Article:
Who ever said sales was easy?
Do you find yourself having to multitask to achieve your targets?
Ever feel like your mind is exploding, unable to focus?
In today’s ever demanding society, more and more is expected, and that without the consideration of the affect that it is a high stressful job which affects ones’ mental health. As sales people one needs to increase their mental toughness…
Sales is a high-stress job. Salespeople face a range of issues: Unresponsive prospects, tough competition, demanding quotas, and modern buyers who treat them like a last resort in a purchasing decision rather than an invaluable resource. Furthermore, many of them are dealing with more stakeholders -more personalities per deal than ever before.
To be successful, You Can’t let this stress stop you or even slow you down. The best salespeople have a lot of grit and fire, experiencing the same obstacles as their peers, but they’re far better at reacting to and ultimately overcoming these obstacles.
Here I would like to share with you four simple exercise that will certainly help you increase your own Mental Resilience. What I mean by this is: Resilience is not simply a person’s ability to ‘bounce back’, but their capacity to adapt in the face of challenging circumstances, whilst maintaining a stable mental wellbeing.
I believe resilience is something that can change over time and that we, as individuals, have the power to change it. We believe that resilience can be taught and learned – that the elements that build resilience can be introduced into everyday life.
Many of the techniques I share with you follow the process of NLP (Neuro Linguistic Programming) which I use within my coaching practice with clients. These techniques have a powerful impact when used correctly and consistently.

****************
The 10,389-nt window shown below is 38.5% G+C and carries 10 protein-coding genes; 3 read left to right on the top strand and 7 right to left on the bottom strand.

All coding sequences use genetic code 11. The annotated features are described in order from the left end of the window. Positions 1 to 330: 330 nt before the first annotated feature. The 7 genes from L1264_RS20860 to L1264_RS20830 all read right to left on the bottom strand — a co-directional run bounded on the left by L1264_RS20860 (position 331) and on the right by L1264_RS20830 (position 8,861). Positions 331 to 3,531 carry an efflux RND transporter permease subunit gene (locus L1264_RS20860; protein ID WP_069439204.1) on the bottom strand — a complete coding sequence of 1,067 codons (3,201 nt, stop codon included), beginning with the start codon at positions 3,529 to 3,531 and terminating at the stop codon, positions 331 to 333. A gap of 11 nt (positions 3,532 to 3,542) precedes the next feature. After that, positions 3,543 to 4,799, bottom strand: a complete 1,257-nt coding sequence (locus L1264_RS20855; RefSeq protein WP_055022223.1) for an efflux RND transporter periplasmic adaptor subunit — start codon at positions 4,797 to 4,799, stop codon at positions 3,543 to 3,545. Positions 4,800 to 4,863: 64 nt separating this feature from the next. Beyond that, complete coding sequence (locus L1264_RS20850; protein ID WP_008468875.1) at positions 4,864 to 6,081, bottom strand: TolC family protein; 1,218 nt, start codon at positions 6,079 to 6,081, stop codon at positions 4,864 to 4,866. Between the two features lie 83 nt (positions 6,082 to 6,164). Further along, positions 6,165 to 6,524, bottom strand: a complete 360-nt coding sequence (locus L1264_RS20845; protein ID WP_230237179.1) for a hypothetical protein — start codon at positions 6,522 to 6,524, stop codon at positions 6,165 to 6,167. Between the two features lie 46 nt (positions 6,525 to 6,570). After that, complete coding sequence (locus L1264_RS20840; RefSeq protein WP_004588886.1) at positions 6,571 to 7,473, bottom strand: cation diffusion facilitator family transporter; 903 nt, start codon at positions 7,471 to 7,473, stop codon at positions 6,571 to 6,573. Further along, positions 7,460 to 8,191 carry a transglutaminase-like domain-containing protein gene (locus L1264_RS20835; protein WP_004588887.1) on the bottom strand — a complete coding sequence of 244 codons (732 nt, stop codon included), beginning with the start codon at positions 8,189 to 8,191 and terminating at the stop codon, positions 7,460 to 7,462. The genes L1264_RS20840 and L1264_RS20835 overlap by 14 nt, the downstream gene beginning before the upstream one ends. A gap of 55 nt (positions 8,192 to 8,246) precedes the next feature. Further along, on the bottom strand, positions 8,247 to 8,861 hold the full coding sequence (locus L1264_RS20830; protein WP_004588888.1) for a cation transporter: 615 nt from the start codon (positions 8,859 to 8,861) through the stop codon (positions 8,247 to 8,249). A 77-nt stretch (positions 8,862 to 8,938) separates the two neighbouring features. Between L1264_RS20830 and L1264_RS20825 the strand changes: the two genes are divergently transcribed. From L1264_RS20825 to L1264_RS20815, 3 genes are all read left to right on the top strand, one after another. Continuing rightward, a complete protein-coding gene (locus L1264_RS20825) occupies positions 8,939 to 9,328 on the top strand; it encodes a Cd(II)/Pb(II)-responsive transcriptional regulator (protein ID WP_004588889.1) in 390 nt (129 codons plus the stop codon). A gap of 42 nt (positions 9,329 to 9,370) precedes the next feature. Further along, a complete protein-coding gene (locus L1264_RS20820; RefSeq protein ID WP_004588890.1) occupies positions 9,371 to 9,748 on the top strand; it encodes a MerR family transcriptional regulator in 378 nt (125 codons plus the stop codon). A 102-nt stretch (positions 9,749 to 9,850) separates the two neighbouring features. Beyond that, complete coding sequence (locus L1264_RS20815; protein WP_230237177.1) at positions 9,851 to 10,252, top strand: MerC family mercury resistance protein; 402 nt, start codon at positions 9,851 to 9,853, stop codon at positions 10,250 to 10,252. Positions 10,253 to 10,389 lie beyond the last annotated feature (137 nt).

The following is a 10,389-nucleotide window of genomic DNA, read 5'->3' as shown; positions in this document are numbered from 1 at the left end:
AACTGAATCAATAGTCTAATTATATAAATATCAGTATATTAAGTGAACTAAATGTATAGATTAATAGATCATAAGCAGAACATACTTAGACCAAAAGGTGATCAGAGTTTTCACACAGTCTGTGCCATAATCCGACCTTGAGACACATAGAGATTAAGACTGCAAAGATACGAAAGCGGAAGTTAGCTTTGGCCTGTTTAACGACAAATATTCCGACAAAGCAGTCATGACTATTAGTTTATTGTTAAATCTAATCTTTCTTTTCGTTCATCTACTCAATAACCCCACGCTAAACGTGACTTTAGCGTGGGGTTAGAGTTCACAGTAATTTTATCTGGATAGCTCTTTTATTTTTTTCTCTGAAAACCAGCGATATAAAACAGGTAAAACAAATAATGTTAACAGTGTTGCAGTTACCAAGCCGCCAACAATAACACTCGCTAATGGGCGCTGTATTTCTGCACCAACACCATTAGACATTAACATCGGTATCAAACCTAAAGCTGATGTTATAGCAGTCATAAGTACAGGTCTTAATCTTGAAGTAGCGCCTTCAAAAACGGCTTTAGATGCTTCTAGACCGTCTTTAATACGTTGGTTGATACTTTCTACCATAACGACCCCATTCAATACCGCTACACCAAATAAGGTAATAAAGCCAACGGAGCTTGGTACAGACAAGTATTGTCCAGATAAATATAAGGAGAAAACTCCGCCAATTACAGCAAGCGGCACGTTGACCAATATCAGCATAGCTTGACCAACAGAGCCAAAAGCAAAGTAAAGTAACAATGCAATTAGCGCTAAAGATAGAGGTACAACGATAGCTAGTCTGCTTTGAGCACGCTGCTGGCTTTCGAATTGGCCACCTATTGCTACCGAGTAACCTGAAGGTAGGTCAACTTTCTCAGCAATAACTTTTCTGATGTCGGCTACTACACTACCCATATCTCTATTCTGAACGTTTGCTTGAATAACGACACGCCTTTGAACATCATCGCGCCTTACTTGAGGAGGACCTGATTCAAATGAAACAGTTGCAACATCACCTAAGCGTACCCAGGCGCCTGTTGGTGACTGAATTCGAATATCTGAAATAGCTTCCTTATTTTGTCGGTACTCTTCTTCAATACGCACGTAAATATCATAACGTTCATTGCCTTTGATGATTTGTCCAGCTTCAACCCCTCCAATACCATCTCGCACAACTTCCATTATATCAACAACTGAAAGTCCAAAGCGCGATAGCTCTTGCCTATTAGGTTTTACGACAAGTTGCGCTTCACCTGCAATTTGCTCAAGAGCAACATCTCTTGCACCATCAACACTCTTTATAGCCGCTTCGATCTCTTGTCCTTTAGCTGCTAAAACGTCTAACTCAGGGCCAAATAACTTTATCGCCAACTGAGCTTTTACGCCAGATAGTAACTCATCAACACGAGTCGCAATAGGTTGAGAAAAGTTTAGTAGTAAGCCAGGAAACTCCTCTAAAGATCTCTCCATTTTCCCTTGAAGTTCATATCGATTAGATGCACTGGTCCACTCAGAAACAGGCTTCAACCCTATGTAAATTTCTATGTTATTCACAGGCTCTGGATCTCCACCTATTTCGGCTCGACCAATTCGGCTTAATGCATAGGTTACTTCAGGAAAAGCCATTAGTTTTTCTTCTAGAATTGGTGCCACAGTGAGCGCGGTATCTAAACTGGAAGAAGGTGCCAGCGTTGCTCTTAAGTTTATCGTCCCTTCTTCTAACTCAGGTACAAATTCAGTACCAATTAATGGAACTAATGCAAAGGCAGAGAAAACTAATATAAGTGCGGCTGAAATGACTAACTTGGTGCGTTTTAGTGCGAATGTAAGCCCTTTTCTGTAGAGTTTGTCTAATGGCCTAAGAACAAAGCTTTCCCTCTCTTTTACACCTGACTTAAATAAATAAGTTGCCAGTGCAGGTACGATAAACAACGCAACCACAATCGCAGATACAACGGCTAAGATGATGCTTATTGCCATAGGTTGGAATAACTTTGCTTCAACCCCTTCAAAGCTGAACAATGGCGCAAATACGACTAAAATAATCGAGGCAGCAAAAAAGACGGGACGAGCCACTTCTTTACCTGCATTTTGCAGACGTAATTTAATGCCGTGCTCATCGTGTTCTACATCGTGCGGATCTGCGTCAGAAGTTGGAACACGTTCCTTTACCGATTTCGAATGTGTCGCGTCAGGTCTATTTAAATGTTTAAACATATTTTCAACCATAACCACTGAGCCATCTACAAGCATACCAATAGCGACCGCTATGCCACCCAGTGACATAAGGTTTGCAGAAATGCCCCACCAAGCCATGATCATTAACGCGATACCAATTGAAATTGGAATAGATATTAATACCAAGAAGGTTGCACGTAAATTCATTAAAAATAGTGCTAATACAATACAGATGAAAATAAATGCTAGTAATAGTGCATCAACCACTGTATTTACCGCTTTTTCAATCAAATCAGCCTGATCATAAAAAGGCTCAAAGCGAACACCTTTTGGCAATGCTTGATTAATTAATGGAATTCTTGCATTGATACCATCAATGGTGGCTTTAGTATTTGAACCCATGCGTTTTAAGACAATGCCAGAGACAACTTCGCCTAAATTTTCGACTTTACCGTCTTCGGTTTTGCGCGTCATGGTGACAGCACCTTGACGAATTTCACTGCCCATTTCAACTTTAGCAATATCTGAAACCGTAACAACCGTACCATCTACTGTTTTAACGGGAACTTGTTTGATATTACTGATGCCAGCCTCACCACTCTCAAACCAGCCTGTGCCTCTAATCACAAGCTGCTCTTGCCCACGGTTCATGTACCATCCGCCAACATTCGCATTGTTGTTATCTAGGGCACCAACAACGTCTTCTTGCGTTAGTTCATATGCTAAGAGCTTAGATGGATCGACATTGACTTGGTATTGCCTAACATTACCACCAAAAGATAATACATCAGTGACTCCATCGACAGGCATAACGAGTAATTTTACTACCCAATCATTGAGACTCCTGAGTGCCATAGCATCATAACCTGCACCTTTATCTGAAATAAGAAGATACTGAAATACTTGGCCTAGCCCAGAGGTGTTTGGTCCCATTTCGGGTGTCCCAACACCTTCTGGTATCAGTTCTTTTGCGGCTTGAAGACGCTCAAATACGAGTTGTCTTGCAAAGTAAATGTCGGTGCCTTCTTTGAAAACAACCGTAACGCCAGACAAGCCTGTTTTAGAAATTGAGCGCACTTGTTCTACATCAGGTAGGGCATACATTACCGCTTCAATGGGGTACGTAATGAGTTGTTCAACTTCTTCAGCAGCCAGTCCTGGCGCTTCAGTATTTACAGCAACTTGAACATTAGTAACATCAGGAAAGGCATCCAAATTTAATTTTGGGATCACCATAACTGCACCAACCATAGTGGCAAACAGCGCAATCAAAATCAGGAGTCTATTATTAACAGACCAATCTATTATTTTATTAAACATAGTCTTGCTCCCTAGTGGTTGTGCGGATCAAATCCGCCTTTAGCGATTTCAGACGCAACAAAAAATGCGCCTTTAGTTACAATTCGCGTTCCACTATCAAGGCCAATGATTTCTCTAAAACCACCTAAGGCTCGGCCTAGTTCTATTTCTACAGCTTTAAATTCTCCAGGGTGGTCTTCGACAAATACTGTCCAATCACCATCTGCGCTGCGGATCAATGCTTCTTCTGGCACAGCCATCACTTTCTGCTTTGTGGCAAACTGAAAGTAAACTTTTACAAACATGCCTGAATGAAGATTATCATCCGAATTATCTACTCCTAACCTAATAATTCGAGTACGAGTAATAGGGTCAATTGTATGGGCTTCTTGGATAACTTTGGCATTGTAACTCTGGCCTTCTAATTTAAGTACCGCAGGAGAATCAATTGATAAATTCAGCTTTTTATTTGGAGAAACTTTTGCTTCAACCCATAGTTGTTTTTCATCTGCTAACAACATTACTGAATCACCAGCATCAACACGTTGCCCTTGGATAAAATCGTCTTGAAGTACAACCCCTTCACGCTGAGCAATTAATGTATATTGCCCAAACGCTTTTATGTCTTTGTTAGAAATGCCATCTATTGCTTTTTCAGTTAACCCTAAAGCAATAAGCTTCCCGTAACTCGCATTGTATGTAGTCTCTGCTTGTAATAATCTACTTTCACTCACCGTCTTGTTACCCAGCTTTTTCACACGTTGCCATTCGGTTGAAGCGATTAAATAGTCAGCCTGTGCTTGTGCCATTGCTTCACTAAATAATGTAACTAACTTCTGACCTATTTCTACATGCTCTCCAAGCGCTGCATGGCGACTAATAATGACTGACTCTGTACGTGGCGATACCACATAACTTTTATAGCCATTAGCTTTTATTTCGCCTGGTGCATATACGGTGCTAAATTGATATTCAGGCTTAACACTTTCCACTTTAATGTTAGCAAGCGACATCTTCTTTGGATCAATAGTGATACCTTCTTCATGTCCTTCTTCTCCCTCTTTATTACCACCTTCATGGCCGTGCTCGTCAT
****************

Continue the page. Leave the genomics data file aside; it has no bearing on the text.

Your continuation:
4 Ways to Boost Your Mental Resilience
1) Reframe Your Setbacks
This optimism allows them to transform their toughest experiences into catalysts for an improved performance instead of viewing them as hindering obstacles, according to Seligman.
Next time you fail or things don’t go as planned, take a step back, evaluate and reflect how you’re thinking about this mis-step.
A less resilient salesperson might think:
This problem is going to last a long time and affect multiple aspects of my life or work – there’s nothing I can do to fix it.
On the other hand, a resilient one would think:
This situation isn’t ideal, but I can resolve it quickly with minimal consequences.
“People who don’t give up have a habit of interpreting setbacks as temporary, local, and changeable,” writes Martin Seligman, University of Pennsylvania psychologist professor and author of Flourish: A Visionary New Understanding of Happiness and Well-being.
2) Use the ABC Model- there are many types of ABC models however I find Albert Ellis’ model to be pretty powerful.
Some people respond to adversity with anxiety, which usually leads to self-defeating and disruptive behaviour. Others stay calm and identify if there is anything productive they can do to improve their situation. Unsurprisingly, resilient personalities usually follow the second behaviour pattern.
If you get overly stressed when you encounter issues, try psychologist and researcher Albert Ellis’s “ABC” model. Ellis designed this model to help people cope with adversity.
- Identify A: The Activating Event, or Trigger for your negative emotions.
- Recognize B: Your Beliefs, or Explanation for why the activating event happened.
- Establish C: The Consequences, or How you feel and What you do because of the event and your emotions; which is the combination of A + B.
This writing exercise distinguishes productive reactions from unproductive ones. Find time to do this and be consistent with it. I know that sometimes it is a bummer having to write things down but believe me, it has its benefits – It is something that I do often.
Here’s an example:
- A: A major deal falls through at the last minute.